February 2023 Uplifting News

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The purpose of this uplifting newsletter is to provide you with a change of scenery through heartwarming stories and insightful advice as well as give you a smile for a few minutes. I hope you enjoy!

If you know of any local families or organizations that are especially in need at this time, please give me a call or reply to this email. I will do my best to spread the word!

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In case you needed a good reason to relax, research has shown that relaxation keeps you healthier, reduces stress, eases tension in your body, and helps to improve mental well-being. Not to mention that letting yourself relax is an act of self-love.

It can feel overwhelming figuring out where to start, so here are eight relaxation tips to get you started. https://tinyurl.com/uplift02231

Using mindfulness meditation to relax can help you practice self-love and learn to truly appreciate how wonderful you are. Find out how to better connect with yourself with Headspace. https://tinyurl.com/uplift02232

Yoga is proven to help reduce feelings of stress and is an excellent way to relax during busy days. Check out this quick five-minute relaxation practice. https://tinyurl.com/uplift02233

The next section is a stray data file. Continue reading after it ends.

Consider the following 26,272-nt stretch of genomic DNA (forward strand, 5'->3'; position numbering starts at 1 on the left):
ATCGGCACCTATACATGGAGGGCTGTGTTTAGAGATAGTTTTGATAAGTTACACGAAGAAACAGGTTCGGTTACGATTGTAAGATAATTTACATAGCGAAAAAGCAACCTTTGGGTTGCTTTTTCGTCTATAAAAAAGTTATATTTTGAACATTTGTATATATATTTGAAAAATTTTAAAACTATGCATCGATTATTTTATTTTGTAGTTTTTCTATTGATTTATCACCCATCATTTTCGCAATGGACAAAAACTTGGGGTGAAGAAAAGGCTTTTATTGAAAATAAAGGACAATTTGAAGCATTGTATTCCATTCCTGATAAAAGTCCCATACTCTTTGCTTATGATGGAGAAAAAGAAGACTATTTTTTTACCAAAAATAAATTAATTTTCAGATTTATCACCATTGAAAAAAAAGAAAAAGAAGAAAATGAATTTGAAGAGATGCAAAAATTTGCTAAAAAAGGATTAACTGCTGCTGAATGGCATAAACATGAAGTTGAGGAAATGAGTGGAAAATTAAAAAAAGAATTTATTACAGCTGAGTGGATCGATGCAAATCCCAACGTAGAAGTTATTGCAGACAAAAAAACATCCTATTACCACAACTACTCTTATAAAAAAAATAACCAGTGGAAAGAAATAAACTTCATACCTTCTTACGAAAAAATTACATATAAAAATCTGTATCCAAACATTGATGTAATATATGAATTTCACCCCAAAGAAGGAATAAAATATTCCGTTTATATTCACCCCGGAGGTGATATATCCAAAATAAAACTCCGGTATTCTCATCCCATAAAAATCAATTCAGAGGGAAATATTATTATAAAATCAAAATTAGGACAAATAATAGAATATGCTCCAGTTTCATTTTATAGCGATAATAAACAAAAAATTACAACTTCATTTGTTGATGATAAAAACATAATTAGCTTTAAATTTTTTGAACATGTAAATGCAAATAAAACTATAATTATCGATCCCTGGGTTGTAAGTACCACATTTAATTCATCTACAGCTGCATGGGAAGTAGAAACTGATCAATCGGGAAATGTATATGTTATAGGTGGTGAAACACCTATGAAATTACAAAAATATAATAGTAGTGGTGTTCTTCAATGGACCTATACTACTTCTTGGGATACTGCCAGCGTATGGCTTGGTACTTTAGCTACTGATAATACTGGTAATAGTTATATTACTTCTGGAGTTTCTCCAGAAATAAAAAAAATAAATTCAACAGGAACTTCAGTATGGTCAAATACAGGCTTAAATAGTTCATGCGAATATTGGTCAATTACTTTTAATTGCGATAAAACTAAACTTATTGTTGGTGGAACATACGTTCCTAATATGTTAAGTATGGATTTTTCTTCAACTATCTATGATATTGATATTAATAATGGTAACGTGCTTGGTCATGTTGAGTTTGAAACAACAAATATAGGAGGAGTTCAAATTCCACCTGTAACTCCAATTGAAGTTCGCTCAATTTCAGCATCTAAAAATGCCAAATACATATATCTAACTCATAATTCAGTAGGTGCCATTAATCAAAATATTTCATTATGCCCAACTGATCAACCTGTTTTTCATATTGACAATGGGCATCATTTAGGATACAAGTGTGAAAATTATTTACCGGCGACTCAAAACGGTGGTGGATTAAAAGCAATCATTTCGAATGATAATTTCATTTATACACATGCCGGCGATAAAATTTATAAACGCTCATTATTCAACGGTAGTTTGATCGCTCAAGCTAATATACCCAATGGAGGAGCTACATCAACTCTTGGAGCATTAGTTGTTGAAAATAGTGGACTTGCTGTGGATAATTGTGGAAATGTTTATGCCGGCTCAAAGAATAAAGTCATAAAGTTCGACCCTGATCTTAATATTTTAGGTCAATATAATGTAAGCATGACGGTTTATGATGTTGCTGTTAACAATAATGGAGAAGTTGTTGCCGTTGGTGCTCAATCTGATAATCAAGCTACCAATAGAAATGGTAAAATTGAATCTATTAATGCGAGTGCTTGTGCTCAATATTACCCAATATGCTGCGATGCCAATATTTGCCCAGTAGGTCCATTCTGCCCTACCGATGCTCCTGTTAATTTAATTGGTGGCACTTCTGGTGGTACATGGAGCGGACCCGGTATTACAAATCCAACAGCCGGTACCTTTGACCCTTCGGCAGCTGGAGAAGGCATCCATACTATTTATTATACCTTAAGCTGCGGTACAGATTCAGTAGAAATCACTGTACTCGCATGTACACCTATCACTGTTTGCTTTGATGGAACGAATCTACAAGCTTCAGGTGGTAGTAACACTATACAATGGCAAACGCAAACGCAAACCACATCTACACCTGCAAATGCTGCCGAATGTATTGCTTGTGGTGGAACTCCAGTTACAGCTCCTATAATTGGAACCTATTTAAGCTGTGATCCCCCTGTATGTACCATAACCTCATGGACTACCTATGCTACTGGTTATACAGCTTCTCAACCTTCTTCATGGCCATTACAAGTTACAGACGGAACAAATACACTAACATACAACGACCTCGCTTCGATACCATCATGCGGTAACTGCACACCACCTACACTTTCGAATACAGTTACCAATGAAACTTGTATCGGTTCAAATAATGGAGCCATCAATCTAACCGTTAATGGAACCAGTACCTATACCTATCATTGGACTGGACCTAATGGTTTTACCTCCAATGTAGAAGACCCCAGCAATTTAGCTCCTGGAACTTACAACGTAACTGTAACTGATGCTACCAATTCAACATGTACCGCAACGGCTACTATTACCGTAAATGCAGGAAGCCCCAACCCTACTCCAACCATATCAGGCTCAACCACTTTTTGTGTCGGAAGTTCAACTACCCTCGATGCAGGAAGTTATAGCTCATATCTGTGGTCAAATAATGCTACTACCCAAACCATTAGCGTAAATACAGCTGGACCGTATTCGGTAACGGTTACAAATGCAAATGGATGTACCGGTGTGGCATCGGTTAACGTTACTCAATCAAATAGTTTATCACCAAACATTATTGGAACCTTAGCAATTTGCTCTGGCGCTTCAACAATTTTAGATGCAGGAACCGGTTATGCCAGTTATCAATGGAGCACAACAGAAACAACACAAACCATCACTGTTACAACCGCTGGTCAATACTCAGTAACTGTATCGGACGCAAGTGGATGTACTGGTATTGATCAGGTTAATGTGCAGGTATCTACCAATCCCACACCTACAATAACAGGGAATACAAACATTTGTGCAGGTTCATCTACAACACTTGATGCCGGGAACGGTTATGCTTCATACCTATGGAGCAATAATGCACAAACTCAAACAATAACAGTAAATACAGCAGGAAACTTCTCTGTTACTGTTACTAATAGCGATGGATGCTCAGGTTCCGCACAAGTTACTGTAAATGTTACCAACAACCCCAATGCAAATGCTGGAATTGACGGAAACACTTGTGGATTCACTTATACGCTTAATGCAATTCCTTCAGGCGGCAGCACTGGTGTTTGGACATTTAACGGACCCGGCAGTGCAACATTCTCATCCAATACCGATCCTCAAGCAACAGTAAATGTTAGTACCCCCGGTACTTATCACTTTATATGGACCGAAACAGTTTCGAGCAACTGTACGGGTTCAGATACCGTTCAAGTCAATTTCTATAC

If cuddling your pet is more your thing, then you’ll be pleased to know that studies show spending time with our furry friends physically and mentally aids relaxation. https://tinyurl.com/uplift02234

Because we all need to be uplifted and enjoy a good laugh…
Hello, how is your heart today? Starting a conversation with the stock line of “How are you?” often leads to a stock response along the lines of “Good, thank you,” even if the reality is anything but. For some ideas on more meaningful conversation starters and how to enter a situation more compassionately, check out this piece by Kat Vellos. Vellos discusses why asking “How are you?” is less thoughtful than you might think and instead what to replace it with. More: https://tinyurl.com/uplift0223a

Celebrating the sound of silence. In a noisy modern world, the experience of silence is becoming an increasingly rare commodity. Daniel A. Gross at Nautilus explores the concept, psychology, and science around silence, looking into the health effects of silence or a lack thereof, the brain and body’s physical response to it, and the country that uses silence as its most powerful marketing tool. More: https://tinyurl.com/uplift0223b